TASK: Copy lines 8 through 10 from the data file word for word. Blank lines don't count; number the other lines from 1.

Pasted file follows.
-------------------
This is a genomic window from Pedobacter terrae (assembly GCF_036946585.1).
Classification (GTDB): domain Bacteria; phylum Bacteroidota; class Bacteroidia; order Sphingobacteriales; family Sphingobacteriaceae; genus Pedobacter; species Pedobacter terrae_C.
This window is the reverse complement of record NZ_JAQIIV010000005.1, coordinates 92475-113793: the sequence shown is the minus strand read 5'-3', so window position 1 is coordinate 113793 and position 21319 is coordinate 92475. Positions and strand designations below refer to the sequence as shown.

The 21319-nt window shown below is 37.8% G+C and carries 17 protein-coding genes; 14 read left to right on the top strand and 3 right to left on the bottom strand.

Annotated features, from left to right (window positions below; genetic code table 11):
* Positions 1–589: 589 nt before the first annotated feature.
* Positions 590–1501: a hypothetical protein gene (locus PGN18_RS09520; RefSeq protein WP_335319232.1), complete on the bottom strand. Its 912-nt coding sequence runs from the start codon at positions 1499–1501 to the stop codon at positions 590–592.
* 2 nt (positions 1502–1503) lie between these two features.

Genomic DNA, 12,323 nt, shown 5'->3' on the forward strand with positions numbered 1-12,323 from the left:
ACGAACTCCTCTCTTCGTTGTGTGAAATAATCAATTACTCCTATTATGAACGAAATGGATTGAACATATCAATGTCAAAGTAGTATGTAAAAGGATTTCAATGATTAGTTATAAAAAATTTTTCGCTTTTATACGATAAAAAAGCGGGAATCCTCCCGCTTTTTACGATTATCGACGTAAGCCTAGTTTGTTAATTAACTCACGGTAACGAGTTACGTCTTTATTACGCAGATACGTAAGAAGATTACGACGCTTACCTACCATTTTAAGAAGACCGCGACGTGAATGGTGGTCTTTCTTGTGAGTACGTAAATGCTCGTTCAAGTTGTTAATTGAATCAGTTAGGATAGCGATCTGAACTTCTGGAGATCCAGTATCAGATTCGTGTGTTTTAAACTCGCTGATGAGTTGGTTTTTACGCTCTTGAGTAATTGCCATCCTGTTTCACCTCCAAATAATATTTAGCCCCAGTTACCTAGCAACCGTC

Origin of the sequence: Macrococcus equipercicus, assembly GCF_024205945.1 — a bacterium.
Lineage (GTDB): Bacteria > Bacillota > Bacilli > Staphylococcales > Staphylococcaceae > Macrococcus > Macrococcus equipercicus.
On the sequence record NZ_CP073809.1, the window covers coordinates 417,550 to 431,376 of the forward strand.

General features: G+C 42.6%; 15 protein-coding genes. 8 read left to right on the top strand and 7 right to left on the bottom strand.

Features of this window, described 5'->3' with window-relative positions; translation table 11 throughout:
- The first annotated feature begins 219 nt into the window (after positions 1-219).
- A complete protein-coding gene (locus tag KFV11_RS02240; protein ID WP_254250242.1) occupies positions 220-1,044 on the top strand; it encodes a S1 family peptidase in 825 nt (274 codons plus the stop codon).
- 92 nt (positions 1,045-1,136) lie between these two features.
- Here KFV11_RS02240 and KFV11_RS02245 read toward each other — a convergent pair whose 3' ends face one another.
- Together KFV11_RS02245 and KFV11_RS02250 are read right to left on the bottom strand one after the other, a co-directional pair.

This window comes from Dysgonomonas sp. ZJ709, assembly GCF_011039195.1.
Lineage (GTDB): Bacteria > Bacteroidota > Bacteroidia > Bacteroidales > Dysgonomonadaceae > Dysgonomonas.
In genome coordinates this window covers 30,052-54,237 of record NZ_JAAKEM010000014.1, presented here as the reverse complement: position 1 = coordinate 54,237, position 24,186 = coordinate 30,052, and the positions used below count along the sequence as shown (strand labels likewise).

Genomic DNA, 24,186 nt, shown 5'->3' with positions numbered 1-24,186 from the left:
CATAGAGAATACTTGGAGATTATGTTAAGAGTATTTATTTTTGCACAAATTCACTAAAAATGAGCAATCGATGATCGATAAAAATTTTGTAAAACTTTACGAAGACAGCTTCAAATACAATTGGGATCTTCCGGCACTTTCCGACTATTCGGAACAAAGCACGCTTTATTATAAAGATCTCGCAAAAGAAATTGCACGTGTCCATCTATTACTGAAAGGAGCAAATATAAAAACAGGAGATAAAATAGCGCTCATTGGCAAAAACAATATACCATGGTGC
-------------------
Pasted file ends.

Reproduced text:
* 2 nt (positions 1502–1503) lie between these two features.

Genomic DNA, 12,323 nt, shown 5'->3' on the forward strand with positions numbered 1-12,323 from the left:
ACGAACTCCTCTCTTCGTTGTGTGAAATAATCAATTACTCCTATTATGAACGAAATGGATTGAACATATCAATGTCAAAGTAGTATGTAAAAGGATTTCAATGATTAGTTATAAAAAATTTTTCGCTTTTATACGATAAAAAAGCGGGAATCCTCCCGCTTTTTACGATTATCGACGTAAGCCTAGTTTGTTAATTAACTCACGGTAACGAGTTACGTCTTTATTACGCAGATACGTAAGAAGATTACGACGCTTACCTACCATTTTAAGAAGACCGCGACGTGAATGGTGGTCTTTCTTGTGAGTACGTAAATGCTCGTTCAAGTTGTTAATTGAATCAGTTAGGATAGCGATCTGAACTTCTGGAGATCCAGTATCAGATTCGTGTGTTTTAAACTCGCTGATGAGTTGGTTTTTACGCTCTTGAGTAATTGCCATCCTGTTTCACCTCCAAATAATATTTAGCCCCAGTTACCTAGCAACCGTC